COLUMBUS, Miss. (WCBI) — Former Tupelo Police Chief Tony Carleton is coming to Columbus. The City Council unanimously hired him today to be assistant chief over the criminal investigations division.
Carleton starts work Nov. 1; he’ll make $65,000 a year.
WCBI first reported his likely hiring Tuesday.
Carleton, who stepped down Monday night after almost four years as chief in Tupelo, is looking forward to his new role.
“The assistant chief that I took is over the CID and narcotics so I look forward to getting with those guys and helping any way I can and hopefully get that running,” said Carleton, who was a top Lee County Sheriff’s administrator before taking the Tupelo job.
He left that position after learning new Mayor Jason Shelton did plan to keep him in the new administration. Columbus Chief Selvain McQueen started talking to Carleton several weeks ago and he and Mayor Robert Smith had formal discussions with Carleton three weeks ago. He met other city leaders Tuesday.
McQueen established the position and had it approved by the City Council last year but it’s been vacant until now.
The Nov. 1 start will give Carleton and his family a chance to make the transition.
“The board and the mayor have been great about letting me commute until we can get our house sold and move down here so we look forward to this becoming our home. We have three children, so they’ll be moving with us.”
McQueen welcomes the addition.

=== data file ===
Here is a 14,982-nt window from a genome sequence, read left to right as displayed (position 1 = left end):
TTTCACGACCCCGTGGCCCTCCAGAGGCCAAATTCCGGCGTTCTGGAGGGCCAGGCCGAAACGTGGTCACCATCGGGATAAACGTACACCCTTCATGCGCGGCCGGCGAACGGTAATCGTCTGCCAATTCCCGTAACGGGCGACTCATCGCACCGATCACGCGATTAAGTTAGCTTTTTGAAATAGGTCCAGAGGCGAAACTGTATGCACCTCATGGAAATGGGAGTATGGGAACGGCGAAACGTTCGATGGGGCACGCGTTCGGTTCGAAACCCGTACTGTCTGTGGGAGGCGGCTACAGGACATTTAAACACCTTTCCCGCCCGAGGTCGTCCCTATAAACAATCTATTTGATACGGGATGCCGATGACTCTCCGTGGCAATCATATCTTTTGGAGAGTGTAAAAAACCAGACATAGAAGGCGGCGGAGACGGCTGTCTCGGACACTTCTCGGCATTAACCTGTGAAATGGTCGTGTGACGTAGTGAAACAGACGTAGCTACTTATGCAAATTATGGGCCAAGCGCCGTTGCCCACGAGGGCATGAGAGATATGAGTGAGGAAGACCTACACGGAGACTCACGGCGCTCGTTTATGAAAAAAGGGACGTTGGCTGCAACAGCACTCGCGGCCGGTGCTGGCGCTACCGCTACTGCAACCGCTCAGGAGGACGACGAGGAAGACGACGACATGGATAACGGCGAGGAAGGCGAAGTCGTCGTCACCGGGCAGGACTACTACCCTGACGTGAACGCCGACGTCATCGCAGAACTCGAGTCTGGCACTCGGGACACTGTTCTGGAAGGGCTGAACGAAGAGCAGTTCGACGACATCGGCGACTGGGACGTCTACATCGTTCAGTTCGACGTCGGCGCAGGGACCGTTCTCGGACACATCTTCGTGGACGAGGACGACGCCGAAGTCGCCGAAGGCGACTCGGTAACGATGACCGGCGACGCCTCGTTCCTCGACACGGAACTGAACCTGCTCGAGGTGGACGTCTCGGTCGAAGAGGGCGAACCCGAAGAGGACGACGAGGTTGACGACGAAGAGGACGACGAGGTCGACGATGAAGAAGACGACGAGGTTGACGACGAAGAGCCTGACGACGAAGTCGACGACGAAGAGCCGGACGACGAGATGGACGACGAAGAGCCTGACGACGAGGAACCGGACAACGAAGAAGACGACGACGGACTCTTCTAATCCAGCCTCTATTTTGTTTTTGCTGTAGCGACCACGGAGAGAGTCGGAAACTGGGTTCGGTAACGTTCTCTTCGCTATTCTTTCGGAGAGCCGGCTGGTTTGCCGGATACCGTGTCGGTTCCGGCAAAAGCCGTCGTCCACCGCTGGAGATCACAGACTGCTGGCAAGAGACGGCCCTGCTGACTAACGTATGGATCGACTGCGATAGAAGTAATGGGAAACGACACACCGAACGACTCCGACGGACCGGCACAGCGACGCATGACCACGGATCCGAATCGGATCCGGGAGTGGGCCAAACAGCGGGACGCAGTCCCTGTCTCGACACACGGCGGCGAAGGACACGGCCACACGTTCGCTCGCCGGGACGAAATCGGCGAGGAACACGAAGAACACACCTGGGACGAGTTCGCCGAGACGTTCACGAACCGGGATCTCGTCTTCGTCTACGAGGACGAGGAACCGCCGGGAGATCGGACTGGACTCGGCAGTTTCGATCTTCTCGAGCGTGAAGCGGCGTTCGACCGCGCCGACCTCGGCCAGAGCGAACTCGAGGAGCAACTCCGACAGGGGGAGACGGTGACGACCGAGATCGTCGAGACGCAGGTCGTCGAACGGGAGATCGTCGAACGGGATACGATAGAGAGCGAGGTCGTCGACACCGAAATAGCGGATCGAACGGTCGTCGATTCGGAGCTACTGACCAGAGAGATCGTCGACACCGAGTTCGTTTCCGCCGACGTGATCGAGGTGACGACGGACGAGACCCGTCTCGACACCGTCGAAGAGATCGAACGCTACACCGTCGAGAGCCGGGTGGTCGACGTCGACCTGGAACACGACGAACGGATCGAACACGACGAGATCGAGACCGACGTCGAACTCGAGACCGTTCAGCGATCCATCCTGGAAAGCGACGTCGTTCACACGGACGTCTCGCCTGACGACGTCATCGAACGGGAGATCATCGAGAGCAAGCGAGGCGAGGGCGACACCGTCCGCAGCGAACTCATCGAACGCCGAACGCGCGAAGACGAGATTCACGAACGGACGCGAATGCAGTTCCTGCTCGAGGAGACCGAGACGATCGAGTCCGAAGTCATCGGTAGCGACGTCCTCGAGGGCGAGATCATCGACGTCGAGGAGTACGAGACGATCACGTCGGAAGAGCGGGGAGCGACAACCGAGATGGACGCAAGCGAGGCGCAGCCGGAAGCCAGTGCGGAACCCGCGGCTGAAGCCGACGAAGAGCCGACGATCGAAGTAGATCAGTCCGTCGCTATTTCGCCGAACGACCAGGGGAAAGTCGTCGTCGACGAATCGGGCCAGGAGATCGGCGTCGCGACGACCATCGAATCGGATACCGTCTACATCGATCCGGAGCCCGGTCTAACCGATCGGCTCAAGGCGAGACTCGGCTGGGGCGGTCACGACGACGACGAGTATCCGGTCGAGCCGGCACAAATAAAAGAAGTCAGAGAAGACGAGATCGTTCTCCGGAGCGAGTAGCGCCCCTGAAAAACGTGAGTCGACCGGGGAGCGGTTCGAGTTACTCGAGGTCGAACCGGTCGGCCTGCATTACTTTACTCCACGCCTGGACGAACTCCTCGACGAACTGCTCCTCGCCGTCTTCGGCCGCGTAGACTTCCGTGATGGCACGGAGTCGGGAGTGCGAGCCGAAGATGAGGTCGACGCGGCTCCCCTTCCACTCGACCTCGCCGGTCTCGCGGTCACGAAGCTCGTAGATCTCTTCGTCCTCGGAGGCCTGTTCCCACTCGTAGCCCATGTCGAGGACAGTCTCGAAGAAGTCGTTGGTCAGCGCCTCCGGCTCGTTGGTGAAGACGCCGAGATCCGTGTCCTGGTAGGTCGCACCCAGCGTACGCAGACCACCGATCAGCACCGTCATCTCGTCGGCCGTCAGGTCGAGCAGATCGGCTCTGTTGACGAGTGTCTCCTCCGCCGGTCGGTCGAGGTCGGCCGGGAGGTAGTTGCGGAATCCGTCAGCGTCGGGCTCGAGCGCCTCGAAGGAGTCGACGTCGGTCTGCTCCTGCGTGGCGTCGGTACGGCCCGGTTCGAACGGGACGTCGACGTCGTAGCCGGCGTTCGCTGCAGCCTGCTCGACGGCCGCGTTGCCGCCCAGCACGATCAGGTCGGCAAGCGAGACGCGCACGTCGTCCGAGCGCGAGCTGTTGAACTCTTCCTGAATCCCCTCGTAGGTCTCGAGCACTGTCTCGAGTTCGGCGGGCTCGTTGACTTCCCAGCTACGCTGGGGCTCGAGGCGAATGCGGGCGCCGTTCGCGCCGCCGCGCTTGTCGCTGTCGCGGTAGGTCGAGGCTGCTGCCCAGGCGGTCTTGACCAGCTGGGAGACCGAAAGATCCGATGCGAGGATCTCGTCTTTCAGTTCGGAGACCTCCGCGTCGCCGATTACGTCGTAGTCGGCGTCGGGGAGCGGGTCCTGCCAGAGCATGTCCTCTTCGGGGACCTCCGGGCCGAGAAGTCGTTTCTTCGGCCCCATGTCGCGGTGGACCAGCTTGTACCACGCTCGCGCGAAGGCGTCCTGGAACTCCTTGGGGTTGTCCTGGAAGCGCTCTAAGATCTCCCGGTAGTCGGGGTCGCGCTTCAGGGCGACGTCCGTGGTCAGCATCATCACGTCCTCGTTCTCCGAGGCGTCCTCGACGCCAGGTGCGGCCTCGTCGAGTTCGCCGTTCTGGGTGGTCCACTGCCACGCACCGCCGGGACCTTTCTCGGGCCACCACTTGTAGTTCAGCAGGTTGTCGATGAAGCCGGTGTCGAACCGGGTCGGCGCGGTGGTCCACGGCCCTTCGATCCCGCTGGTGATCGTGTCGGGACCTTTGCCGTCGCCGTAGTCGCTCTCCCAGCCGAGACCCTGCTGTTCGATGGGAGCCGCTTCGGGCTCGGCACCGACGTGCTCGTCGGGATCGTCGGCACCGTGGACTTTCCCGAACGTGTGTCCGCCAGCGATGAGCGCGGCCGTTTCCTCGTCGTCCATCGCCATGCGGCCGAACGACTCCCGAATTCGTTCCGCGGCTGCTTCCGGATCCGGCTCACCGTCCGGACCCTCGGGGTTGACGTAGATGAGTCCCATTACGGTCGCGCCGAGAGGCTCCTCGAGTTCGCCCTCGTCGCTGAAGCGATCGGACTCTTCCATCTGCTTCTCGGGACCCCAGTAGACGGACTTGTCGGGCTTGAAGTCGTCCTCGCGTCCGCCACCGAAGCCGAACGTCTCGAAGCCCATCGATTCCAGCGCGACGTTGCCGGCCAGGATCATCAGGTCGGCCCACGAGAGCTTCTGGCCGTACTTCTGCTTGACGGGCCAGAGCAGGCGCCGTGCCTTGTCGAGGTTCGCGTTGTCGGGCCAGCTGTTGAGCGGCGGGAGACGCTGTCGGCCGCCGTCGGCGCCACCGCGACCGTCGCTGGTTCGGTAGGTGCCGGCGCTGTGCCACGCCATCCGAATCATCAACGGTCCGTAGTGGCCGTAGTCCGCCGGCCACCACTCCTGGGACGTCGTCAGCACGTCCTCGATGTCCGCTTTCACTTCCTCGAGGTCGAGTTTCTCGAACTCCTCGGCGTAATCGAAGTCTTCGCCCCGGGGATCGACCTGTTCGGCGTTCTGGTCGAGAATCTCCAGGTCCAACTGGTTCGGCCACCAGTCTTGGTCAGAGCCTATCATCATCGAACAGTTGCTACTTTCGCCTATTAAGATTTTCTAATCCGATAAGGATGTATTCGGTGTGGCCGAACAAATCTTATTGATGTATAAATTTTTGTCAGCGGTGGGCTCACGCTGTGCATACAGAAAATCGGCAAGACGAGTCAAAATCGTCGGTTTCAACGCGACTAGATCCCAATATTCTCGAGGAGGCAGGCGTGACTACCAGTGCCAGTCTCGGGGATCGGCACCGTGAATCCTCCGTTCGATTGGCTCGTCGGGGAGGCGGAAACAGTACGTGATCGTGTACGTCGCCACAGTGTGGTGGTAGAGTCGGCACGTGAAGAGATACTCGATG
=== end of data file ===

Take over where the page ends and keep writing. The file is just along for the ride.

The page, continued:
“We interviewed quite a few people and felt that Tony would be the best fit and we thank the former city he came from for donating him to us. We’ll take him with open arms,” McQueen said.
Mayor Smith said, “Tupelo’s loss in Columbus’ gain.”
The City Council also hired a Louisiana officer to be a captain in the CID unit. But McQueen won’t disclose his name until he notifies his current employer.
“The council voted unanimously to hire a captain as the commander of investigations, an individual with 37 years of experience, well versed in law enforcement, so he will be another addition to the Columbus police department,” Smith said.
Carleton is ready for his new role.
“It wasn’t my plan to move. Tupelo’s my home, I was born there. But we’re excited. It’s a door that’s open that God put before us and my family and we’re excited about moving down here,” he said.
Meanwhile, Carleton’s hiring has sparked widespread speculation that McQueen plans to retire or move on to another job.
He says it’s about putting together the best team possible, not hanging up his shield.
“I don’t have any plans to go anywhere or retire. Now if a job comes in the door paying twice what I make now, I might be gone. But for now, I’m good. Any successful leader, if you review history, has surrounded themselves with qualified personnel. I mean you go out, you recruit and you get the very best people you can find,” McQueen said.
McQueen has been with the department for 25 years and has been interim and permanent chief since July 2011.
Carleton’s hiring will be contingent on a change to the city’s civil service rules. Last year, when the city was contemplating making McQueen chief, the Civil Service Commission gave the new chief the authority to hire an assistant chief within six months if he deemed the position necessary. That six months has expired. The Civil Service Commission will hold a public hearing on Oct. 10 to amend the rule by removing the six-month provision.